Astronomy 100 -- Basic Properties of Stars
THE DISTANCES TO STARS
Stars are really,
really,really, far away, so rather than use miles or kilometers, we will use some new units for distance.
Astronomers use two ways of measuring distance:
1. The LIGHT-YEAR (LY).
This is the distance light travels in a year.
This distance is about 6 million, million miles!
The light-year is handy because if a star is 10 light-years
away, the light from that star takes 10 years to reach us.
2. The PARSEC (pc).
One parsec is equal to 3.26 light-years.
We also have the
kiloparsec (kpc) = 1,000 pc and the
megaparsec (Mpc) = 1,000,000 pc.
DETERMINING DISTANCES TO NEARBY STARS
For nearby stars, astronomers use the
PARALLAX of the star.
When astronomers take pictures of the stars at different times of
the year (like June and December) nearby stars shift in
position with respect to the distant background stars. This
shift is an angle that is part of a triangle. Since we know the
base of the triangle, we can determine the distance to the star.
The size of the parallax angle (or shift) is related to how far
star is: closer stars have a larger parallax than stars further
away. This method can only be used for stars closer than
about 60 LY, which is between 1000 and 2000 stars. For stars
beyond 60 LY, the parallax angle becomes too small to measure
Recently, the Hipparcos Satellite in orbit around the Earth has
been able to provide data to determine the parallax distance for
stars as distant as 1500 LY, about 120,000 stars! Two different
teams of astronomers are now working analyzing these data.
Stars emit energy at all wavelengths, but
a lot of the energy is in visible light.
The Bolometric Luminosity:
This is the total amount of energy radiated each second at
ALL wavelengths. The bolometric luminosity is
directly related to the absolute magnitude.
Recall the Stefan-Boltzmann Law: the amount
of energy radiated from a surface of one
square meter depends only on the
temperature of the object.
How can we use what we measure?
So, these observations have given us:
- Measure the apparent brightness of a star.
- If the distance is known, we can find it's absolute brightness,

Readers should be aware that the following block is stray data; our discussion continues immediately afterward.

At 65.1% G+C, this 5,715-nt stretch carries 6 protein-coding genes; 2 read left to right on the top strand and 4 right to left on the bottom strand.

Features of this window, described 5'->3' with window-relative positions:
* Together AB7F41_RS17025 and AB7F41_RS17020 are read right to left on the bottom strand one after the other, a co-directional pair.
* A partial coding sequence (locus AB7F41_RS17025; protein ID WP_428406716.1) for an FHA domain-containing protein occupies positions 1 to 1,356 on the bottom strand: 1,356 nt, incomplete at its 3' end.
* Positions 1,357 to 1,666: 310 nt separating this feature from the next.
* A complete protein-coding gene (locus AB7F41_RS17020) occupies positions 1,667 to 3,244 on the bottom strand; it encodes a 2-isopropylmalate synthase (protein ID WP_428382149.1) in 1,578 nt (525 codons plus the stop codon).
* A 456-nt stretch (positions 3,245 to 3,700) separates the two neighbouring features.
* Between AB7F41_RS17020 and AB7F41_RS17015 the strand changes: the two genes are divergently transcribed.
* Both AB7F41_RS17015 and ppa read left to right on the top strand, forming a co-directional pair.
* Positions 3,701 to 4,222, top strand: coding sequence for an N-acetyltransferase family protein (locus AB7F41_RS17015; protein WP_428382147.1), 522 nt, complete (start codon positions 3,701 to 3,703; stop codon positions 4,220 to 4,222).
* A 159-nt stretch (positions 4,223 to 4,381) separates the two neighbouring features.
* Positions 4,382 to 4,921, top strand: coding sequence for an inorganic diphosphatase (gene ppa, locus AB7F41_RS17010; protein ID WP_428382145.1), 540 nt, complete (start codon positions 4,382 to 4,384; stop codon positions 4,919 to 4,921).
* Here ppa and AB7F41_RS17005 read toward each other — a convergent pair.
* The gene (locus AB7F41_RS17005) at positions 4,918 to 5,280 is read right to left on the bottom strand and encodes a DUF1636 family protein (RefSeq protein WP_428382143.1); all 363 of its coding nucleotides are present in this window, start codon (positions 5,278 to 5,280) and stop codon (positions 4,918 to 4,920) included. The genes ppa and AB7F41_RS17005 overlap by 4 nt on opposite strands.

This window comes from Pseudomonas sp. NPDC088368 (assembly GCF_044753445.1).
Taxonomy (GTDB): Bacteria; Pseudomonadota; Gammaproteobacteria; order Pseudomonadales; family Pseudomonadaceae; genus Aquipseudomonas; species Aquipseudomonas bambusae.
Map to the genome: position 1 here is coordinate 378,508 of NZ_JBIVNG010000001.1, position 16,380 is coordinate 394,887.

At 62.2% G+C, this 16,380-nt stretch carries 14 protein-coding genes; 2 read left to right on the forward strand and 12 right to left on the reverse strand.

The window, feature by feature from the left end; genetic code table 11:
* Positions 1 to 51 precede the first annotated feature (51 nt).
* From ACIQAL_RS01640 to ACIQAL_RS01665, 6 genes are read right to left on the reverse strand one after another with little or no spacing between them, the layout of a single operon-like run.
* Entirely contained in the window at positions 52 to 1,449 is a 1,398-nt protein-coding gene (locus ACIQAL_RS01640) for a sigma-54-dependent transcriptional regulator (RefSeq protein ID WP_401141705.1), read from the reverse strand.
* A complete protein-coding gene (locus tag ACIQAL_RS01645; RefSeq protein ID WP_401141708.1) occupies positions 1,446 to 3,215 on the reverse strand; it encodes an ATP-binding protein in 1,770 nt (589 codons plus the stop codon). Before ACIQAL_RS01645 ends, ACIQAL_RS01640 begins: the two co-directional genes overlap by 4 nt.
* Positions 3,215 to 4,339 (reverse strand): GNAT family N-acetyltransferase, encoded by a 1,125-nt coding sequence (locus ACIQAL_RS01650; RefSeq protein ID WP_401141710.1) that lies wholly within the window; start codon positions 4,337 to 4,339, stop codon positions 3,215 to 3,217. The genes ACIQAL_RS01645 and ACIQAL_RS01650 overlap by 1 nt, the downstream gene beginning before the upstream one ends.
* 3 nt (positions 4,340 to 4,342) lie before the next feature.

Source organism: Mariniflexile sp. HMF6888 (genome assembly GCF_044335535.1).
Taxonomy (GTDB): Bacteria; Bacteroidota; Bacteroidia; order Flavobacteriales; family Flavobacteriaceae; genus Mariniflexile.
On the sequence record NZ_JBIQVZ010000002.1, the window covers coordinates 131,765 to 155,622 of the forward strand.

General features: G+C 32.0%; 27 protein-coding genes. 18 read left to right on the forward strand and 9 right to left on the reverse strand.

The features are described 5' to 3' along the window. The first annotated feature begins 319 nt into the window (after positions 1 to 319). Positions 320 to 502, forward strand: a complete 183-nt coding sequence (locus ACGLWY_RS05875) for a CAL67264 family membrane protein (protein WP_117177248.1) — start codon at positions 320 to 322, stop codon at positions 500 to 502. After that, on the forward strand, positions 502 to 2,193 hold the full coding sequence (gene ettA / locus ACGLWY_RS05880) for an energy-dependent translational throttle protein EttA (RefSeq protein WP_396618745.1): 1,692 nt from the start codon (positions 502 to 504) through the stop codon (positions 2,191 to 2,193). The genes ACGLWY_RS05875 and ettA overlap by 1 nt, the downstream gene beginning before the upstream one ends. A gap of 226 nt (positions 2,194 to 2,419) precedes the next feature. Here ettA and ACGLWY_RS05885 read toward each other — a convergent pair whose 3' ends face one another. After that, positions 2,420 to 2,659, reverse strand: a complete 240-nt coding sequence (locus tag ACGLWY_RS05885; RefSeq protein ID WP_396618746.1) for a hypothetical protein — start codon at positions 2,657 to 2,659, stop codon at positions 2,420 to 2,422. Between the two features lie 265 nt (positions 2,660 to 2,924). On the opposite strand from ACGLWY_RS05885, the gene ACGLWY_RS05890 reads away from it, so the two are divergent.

which is true measure of how much total energy the star emits.
- Using Wien's Law, we can determine the temperature of the
- Use the Stefan-Boltzmann Law to determine how much energy
comes from each square meter.
1) The total amount of emitted energy.
2) The amount of energy emitted from each square meter.
Dividing the total energy by the energy from each square meter
(the sigma T to the fourth part)
will give the total number of square meters (the 4 pi R squared
part), which is
the surface area of the star!
This provides the RADIUS
of the star!!!
WHAT WE LEARN ABOUT STARS
FROM STELLAR SPECTRA
- The Surface Temperature
- The Composition
- The Rotation Speed (how fast it's spinning)
- The Atmospheric Pressure
- The Radial Velocity (how fast it's moving- towards or away)
I. The Temperatures of Stars
From Wien's Law, we know that if we can determine the peak of the
spectrum, we can determine the surface temperature of a star.
Stars are put into different
depending on their surface temperatures.
|T (K) ||Spectral Class ||.
|25,000 || O || Oh |
|15,000 || B || Be |
|10,000 || A || A |
| 7,000 || F || Fine |
| 5,000 || G || Girl/Guy|
| 4,000 || K || Kiss|
| 3,000 || M || Me|
II. The Composition of Stars
Stars are like the Sun being
98% hydrogen and helium.
What is the last 2%?
Absorption lines in the spectrum of a star indicate the
elements present. So by looking at the absorption lines,
we can tell what elements are in the atmosphere of the star.
But, the exact amounts are difficult to determine, here's why:
a) more hydrogen and helium.
b) "Metals" (everything besides H and He)
But, it is possible to compare stars of the same temperature
to see which one has more "metals".
Measures amounts just in the atmosphere,
not the whole star. We have to make educated guesses at what's
deeper inside the star.
- Absorption line strengths depend on temperature
and pressure of the star's atmosphere as well
as amount of "metals".
- Amounts depends on atomic properties and model stars,
which are not perfect.
III. The Rotation Speed of Stars
IV. The Atmospheric Pressure of Stars
V. Stellar Motions
THE MASSES OF STARS
The masses of stars have been determined from
observations of stars in binary (double stars) systems
using Newton's Law of Gravity.
*** Important result! ***
Many stars (90%) of the same spectral class
are found to have the same mass!
The Russell-Vogt Theorem
"The equilibrium structure of an ordinary star is UNIQUELY
determined by its Mass and Chemical Composition."
This means the MASS and the COMPOSITION of a star determine all
the other properties of a star:
Radius, and the
Since stars are relatively similar in composition
(remember that stars are nearly all H and He),
it should be obvious that biggest influence is MASS.
The Hertzsprung-Russell Diagram
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